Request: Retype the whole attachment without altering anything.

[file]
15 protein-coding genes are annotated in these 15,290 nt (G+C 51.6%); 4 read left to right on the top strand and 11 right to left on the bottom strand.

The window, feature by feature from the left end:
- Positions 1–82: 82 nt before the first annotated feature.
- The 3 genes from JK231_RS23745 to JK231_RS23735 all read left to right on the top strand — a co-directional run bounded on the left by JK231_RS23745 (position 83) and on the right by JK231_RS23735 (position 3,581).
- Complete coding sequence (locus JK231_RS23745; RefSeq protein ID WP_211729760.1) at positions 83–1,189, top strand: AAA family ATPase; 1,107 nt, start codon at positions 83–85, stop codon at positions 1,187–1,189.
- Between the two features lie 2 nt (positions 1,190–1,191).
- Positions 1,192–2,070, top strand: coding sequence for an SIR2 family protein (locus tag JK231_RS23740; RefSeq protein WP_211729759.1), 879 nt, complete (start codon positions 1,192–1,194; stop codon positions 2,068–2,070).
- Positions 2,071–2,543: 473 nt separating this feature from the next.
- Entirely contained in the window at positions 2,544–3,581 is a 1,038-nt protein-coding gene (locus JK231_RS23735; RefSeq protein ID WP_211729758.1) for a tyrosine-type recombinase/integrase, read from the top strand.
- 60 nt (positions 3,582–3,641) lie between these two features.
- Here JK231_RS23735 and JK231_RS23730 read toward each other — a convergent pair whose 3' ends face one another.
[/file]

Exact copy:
15 protein-coding genes are annotated in these 15,290 nt (G+C 51.6%); 4 read left to right on the top strand and 11 right to left on the bottom strand.

The window, feature by feature from the left end:
- Positions 1–82: 82 nt before the first annotated feature.
- The 3 genes from JK231_RS23745 to JK231_RS23735 all read left to right on the top strand — a co-directional run bounded on the left by JK231_RS23745 (position 83) and on the right by JK231_RS23735 (position 3,581).
- Complete coding sequence (locus JK231_RS23745; RefSeq protein ID WP_211729760.1) at positions 83–1,189, top strand: AAA family ATPase; 1,107 nt, start codon at positions 83–85, stop codon at positions 1,187–1,189.
- Between the two features lie 2 nt (positions 1,190–1,191).
- Positions 1,192–2,070, top strand: coding sequence for an SIR2 family protein (locus tag JK231_RS23740; RefSeq protein WP_211729759.1), 879 nt, complete (start codon positions 1,192–1,194; stop codon positions 2,068–2,070).
- Positions 2,071–2,543: 473 nt separating this feature from the next.
- Entirely contained in the window at positions 2,544–3,581 is a 1,038-nt protein-coding gene (locus JK231_RS23735; RefSeq protein ID WP_211729758.1) for a tyrosine-type recombinase/integrase, read from the top strand.
- 60 nt (positions 3,582–3,641) lie between these two features.
- Here JK231_RS23735 and JK231_RS23730 read toward each other — a convergent pair whose 3' ends face one another.